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Bonuses to Strength and Wisdom are great, and bonuses to Constitution will help compensate for the Warpriest's d8 hit points.
Dwarf: Bonuses to two of the Warpriest's most important abilities, a penalty to the Warpriest's dump stat, Darkvision, and a bunch of really great resistances. The Dwarf favored class bonus offers a few extra uses per day of the Warpriest's Blessings, but you need to use specific blessings.
Elf: Nothing useful for the Warpriest.
Gnome: Absolutely nothing good for the Warpriest.
Half-Elf: Flexible ability bonus, bot nothing specifically helpful for the Warpriest. You can trade in some alternate racial features to make the Half-Elf a bit more appealing, like the Ancestral Weapons trait which can let you use something cool like a Falcata as your Sacred Weapon. The Half-Elf favored class bonus is awful, but Half-Elves can also take the Elf or Human favored class bonuses, and getting bonus combat feats is a great option. If you're planning to take Exotic Weapon Proficiency, the Half-Elf is essentially equal to the Human.
Half-Orc: Flexible ability bonus and Darkvision. The Half-Orc favored class bonus is garbage unless you plan to spend a lot of time dying, so take the Human favored class bonus instead for some free combat feats.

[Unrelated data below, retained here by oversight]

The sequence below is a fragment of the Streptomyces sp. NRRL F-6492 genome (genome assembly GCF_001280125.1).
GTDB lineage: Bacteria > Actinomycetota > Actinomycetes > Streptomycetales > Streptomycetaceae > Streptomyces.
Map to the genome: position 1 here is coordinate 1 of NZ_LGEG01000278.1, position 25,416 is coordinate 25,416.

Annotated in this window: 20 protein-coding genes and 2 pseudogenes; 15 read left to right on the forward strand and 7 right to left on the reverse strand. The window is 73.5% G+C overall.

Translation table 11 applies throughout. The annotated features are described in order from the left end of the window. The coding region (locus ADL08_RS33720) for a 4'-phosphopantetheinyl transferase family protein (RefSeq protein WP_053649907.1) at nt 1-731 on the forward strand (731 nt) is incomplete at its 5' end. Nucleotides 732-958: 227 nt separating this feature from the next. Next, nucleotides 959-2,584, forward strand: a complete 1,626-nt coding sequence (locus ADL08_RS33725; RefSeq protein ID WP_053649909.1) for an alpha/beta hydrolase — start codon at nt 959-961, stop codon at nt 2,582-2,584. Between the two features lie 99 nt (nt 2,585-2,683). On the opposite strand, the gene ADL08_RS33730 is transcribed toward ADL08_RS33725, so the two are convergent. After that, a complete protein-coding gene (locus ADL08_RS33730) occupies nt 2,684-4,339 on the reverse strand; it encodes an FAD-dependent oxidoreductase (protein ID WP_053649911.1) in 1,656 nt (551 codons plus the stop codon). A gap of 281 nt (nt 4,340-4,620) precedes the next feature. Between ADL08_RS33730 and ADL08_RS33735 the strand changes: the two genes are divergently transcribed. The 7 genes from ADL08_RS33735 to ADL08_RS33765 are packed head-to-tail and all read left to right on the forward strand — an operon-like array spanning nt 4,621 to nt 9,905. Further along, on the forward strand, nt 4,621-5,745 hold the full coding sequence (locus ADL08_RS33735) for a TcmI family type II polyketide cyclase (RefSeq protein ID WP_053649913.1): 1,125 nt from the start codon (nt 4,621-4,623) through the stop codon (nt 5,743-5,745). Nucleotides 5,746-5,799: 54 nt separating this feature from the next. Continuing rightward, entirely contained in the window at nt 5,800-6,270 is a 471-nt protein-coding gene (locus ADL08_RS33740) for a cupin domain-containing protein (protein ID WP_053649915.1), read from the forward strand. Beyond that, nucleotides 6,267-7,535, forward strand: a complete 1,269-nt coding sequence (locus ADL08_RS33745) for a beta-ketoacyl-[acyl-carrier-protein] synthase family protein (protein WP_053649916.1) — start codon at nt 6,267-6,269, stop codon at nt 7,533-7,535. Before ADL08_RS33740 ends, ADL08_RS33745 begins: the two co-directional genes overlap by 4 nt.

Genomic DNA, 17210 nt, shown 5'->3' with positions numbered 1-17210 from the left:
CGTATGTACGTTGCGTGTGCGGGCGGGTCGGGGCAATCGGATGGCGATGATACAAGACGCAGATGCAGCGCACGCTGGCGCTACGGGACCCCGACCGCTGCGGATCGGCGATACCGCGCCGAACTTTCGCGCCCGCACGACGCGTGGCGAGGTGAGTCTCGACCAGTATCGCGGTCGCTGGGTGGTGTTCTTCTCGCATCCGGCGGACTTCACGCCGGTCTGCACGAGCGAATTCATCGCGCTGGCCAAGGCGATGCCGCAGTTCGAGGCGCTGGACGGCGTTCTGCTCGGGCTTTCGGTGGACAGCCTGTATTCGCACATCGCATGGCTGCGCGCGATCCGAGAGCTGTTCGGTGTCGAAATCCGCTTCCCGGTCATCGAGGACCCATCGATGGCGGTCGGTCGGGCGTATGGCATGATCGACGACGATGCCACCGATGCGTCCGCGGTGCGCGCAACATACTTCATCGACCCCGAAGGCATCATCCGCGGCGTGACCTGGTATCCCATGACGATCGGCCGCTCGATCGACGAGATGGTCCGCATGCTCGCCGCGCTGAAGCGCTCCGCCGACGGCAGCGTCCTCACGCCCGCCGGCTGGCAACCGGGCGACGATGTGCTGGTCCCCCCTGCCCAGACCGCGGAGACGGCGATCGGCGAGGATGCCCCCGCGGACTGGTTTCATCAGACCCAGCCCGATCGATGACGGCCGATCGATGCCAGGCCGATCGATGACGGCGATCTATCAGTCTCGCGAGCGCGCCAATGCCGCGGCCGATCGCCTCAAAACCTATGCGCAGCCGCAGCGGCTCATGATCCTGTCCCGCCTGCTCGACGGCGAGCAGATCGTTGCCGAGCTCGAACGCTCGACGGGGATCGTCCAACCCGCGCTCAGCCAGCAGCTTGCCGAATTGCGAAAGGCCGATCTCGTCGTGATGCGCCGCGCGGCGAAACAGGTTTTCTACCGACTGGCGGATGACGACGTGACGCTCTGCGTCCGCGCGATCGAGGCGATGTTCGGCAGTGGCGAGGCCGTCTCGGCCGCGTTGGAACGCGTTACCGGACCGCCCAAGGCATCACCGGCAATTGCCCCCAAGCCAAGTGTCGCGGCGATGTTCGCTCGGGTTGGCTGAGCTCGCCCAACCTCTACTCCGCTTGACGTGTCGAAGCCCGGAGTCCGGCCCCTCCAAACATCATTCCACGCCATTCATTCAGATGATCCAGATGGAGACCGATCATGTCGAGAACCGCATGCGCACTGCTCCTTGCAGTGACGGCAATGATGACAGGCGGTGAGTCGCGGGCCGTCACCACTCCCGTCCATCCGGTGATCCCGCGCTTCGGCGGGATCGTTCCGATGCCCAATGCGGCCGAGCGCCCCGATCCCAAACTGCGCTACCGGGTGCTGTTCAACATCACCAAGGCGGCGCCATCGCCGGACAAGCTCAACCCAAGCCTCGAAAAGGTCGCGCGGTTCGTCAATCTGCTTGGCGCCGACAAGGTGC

Halfling: Absolutely nothing good for the Warpriest.
Human: Fantastic and versatile. The flexible ability bonus can go in either Strength or Wisdom depending on your play style. The Human favored class bonus gets you extra combat feats, which may be the best favored class bonus in the game.
- Climb (Str): Too situational.
- Diplomacy (Cha): Essential for any Face, but Charisma is a dump stat for the Warpriest.
- Handle Animal (Cha): The Warpriest doesn't get a pet to train.
- Heal (Wis): Excellent supplement to magical healing, and the Warpriest should have decent Wisdom.
- Intimidate (Cha): Essential for any Face, but Charisma is a dump stat for the Warpriest.
- Knowledge (engineering) (Int): Situational.
- Knowledge (religion) (Int): One of the most important Knowledge skills.
- Ride (Dex): The Warpriest doesn't get a mount to ride.
- Sense Motive (Wis): Essential for any Face, but Charisma is a dump stat for the Warpriest.
- Spellcraft (Int): Great for identifying spells and magic items.
- Survival (Wis): Situational.
- Swim (Str): Too situational.
- Channeled Blessing: The range on Channel Energy is puny. Walk over and deliver the blessing.
- Divine Interference: Sacrifice a 1st-level spell slot to make an enemy reroll an attack roll. The reroll is much more important than the penalty, especially if the attack is a critical hit.